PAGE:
Public health advocates will be closely monitoring the G-20 to make additional commitments to expand COVID-19 vaccines in poor countries that remain vulnerable to the pandemic. The international community seems to be on track to vaccinate at least 40% of every country’s population by the end of the year.

“This will require coordination,” said Dr. Kathleen Neuzil, director of the Center for Vaccine Development and Global Health at the University of Maryland School of Medicine. “Not enough is being produced. And those that we have are distributed unevenly. “

So far, Biden has pledged to donate more vaccines than any other country, and more than 1 billion vaccines are slated to be delivered by next fall.

More problems await the president in Glasgow, where world leaders are forced to increase their commitments to reduce greenhouse gas emissions. Biden has already announced ambitious goals, but the trajectory of the US is in doubt as Democratic lawmakers try to figure out how to tackle the problem.

There is a preliminary agreement to spend about $ 500 billion, but the details of the policy have not yet been agreed upon. Whatever the final outcome, it will be far less ambitious than Biden once imagined.

He originally wanted to use a combination of fees and fines to encourage utilities to ditch fossil fuels and move to clean energy. However, this idea was abandoned because it could not get the necessary support from Senator Joseph Manchin III (DW.Va.). The legislation is now likely to include grants and loans to encourage the private sector to cut emissions.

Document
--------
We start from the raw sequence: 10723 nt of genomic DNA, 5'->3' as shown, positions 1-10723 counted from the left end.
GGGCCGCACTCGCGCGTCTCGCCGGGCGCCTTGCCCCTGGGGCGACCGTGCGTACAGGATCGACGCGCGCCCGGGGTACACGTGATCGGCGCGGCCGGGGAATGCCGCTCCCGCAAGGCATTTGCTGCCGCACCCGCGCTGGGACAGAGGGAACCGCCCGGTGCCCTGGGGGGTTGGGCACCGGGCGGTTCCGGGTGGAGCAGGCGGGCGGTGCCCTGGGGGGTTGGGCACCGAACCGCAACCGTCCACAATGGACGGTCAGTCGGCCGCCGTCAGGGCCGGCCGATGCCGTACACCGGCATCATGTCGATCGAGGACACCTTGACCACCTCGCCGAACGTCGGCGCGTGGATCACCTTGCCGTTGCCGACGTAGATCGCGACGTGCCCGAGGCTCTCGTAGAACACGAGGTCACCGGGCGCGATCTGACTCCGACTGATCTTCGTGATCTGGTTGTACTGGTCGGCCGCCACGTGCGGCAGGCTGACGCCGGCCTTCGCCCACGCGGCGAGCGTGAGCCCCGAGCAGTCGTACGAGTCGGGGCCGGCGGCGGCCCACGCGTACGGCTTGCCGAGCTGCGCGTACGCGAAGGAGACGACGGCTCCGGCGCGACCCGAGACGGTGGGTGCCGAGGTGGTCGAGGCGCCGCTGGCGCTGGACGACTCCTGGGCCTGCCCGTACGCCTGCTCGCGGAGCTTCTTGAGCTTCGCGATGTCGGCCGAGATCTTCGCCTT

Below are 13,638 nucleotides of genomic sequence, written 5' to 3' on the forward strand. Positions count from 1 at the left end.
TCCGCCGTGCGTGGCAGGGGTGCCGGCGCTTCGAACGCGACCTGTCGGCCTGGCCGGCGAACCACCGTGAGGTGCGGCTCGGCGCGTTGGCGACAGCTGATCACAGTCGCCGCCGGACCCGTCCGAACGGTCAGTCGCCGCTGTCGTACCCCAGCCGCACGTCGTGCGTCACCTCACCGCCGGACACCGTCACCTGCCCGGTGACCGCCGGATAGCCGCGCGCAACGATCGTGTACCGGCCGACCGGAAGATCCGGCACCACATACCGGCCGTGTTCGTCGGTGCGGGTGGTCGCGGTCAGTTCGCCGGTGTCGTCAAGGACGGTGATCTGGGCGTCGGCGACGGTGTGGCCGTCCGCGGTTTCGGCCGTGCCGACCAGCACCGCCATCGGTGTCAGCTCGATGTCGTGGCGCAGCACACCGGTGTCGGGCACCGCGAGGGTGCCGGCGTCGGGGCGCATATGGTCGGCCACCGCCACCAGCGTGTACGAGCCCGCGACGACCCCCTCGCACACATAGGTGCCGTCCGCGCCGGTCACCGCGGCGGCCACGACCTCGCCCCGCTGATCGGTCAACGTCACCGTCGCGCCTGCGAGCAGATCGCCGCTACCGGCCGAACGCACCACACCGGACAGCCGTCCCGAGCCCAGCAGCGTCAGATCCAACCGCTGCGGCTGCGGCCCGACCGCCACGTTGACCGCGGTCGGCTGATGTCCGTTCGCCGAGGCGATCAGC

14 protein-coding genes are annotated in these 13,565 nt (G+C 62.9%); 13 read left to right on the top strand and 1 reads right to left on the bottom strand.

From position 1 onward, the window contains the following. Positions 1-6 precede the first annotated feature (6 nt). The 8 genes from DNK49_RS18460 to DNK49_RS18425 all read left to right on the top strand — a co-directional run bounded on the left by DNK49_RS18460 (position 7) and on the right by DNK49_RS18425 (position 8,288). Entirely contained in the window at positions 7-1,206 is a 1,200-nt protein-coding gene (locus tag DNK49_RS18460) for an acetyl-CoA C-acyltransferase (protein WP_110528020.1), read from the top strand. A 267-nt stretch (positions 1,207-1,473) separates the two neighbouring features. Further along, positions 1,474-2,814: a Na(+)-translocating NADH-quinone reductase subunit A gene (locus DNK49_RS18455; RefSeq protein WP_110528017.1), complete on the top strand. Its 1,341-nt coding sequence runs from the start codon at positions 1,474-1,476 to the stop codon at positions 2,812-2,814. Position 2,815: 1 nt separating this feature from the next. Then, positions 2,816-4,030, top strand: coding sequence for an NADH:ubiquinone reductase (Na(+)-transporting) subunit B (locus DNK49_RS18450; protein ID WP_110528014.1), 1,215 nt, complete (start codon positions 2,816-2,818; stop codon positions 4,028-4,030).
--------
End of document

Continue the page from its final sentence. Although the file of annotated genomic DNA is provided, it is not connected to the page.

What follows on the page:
Nathaniel Keohan, president of the Climate and Energy Solutions Center, said the US must show the world a credible global warming plan to bring other nations together.

“The best scenario is coming to Glasgow with something that can really close the gap,” he said. “If the US comes along and says we are still working on it, it will drastically reduce their ability to lead in Glasgow.”

Times staff writers Jennifer Haberkorn and Tracy Wilkinson contributed to this report from Washington.

Nation World News Deskhttps://nationworldnews.com